# Third Order Taylor Expansion

I am having difficulty understanding the Taylor expansion and solving for $f(x) = 0$

Using evaluations of $f(x_n)$, $f'(x_n)$, and $f''(x_n)$. The following remarks may be helpful in constructing the algorithm"

$\quad \quad \bullet$ Use the Taylor expansion with three terms plus a remainder term.

$\quad \quad \bullet$ Show that in the course of derivation a quadratic equation arises, and therefor two distainct schemes can be derived.

Here is the question exactly.

a. Another method for solving $f(x) = 0$ is to consider the third-order approximation of $f$ around the point $x_n$:

b. Show that the order of convergence (under the appropriate conditions ) is cubic.

From my professors notes he says,

for some point $\xi$ between $x^*$ and $x_n$. If $x_n$ is already fairly close to $x^*$, then $(x^* - x_n)^2$ will be very small, so we have

$$0 \approx f(x_k) + f'(x_k)(x^* - x_k).$$

But that was when he only had the Taylor Series Theorem at second order I believe, so I am supposed to solve it for third order.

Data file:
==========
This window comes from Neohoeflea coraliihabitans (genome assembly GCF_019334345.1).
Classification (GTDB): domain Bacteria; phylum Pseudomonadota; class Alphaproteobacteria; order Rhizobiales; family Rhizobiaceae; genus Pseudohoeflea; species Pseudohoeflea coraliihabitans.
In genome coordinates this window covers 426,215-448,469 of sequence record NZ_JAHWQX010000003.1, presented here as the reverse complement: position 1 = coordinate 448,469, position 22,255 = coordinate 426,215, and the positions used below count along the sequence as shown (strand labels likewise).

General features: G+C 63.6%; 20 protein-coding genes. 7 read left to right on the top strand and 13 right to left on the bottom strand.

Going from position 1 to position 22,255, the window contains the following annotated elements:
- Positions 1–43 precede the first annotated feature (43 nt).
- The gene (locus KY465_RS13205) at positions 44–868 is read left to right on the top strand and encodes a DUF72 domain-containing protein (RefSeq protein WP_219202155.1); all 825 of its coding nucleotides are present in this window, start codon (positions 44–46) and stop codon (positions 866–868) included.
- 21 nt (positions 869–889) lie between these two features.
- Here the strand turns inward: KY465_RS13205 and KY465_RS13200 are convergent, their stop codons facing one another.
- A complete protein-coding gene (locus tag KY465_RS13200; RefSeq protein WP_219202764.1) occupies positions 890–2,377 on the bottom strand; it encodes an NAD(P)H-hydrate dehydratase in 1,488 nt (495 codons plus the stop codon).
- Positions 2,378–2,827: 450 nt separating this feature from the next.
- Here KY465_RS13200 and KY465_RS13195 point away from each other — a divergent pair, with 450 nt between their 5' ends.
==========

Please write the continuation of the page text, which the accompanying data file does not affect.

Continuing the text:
Directly from his notes and using his logic about $(x^*-x_n)^2$ being too small so I figured that if that cancels out when squared then perhaps it does when it is cubed.

Here is my attempt at solving it applying my profs notes.

$$f(x^*) = f(x_n) + f'(x_n)(x^* - x_n) + \frac{f''(x_n)}{2}(x^* - x_n)^2 + \frac{f'''(\xi)}{6}(x^* - x_n)^3$$

$$0 \approx f(x_n) + f'(x_n)(x^* - x_n) + \frac{f''(x_n)}{2}(x^* - x_n)^2.$$

Right here is where the quadratic arises

Solving for $x^*$, we obtain

$$2 [ -f(x_n) - f'(x_n)(x^* - x_n) ] \approx f''(x_n)(x^* - x_n)^2$$

$$2 \frac{-f(x_n) - f'(x_n)(x^* - x_n)}{f''(x_n)} \approx (x^* - x_n)^2$$

Which is where I get stuck so I don't know how to approac the problem further. Any help would be appreciated.

## 1 Answer

You have to solve $0=a+bs+cs^2+O(s^3)$. You could apply the quadratic solution formula and obtain the original method that Halley used, or you could apply some binomial formula tricks to reduce the equation to a linear equation by multiplying with $(b-cs)$ to get $$0=a(b-cs)+(b^2-c^2s^2)s+O(s^3)=ab+(b^2-ac)s+O(s^3)$$ leading to the Halley method in its hyperbolic form as it is usually known today $$(x^*-x_n)=s\approx -\frac{ab}{b^2-ac}=-\frac{f(x_n)f'(x_n)}{f'(x_n)^2-\frac12f''(x_n)f(x_n)}.$$